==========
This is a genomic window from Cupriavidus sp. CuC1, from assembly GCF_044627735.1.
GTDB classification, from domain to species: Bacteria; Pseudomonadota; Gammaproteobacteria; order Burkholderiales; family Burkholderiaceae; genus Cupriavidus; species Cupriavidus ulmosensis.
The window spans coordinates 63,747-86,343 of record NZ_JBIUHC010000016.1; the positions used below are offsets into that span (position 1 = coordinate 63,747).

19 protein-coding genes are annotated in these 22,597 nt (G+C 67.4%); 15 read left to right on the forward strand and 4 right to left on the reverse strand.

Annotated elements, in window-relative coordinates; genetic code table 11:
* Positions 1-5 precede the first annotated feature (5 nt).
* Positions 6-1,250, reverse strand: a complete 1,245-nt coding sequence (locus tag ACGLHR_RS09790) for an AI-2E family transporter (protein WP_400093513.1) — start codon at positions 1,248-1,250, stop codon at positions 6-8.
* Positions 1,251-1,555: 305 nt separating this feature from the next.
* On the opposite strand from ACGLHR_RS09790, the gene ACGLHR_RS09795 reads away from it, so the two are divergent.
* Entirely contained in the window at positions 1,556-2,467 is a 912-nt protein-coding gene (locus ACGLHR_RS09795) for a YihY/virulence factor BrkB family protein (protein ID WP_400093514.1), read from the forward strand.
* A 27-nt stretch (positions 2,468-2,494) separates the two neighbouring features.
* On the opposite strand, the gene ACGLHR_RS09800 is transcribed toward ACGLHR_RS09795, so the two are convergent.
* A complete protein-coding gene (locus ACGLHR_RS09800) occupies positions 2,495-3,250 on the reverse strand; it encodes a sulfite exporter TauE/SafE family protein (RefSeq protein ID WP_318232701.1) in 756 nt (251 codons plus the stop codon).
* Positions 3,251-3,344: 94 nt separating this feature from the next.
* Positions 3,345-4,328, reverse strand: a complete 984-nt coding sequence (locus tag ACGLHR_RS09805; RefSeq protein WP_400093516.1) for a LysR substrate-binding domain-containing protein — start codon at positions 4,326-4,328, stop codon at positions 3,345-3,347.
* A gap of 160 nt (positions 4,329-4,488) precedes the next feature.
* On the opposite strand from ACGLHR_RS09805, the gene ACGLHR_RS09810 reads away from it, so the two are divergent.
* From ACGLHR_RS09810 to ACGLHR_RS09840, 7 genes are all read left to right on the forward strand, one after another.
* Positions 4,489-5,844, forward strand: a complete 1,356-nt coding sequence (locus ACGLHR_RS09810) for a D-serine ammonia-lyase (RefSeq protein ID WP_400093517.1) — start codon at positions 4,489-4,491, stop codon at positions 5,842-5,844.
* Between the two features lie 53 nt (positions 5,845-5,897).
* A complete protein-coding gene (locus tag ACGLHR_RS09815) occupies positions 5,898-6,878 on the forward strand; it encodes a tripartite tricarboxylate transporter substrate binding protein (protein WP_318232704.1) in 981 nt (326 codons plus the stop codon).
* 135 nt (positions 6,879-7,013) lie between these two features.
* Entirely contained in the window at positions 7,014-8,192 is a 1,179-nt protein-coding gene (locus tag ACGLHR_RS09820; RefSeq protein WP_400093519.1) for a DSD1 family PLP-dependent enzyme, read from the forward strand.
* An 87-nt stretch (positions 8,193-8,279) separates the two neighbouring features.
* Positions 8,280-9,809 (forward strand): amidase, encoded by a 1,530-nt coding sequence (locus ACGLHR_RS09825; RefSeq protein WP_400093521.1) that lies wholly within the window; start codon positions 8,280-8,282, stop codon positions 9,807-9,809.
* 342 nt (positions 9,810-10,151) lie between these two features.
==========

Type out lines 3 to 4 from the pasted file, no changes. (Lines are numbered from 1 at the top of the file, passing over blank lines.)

The window spans coordinates 63,747-86,343 of record NZ_JBIUHC010000016.1; the positions used below are offsets into that span (position 1 = coordinate 63,747).

19 protein-coding genes are annotated in these 22,597 nt (G+C 67.4%); 15 read left to right on the forward strand and 4 right to left on the reverse strand.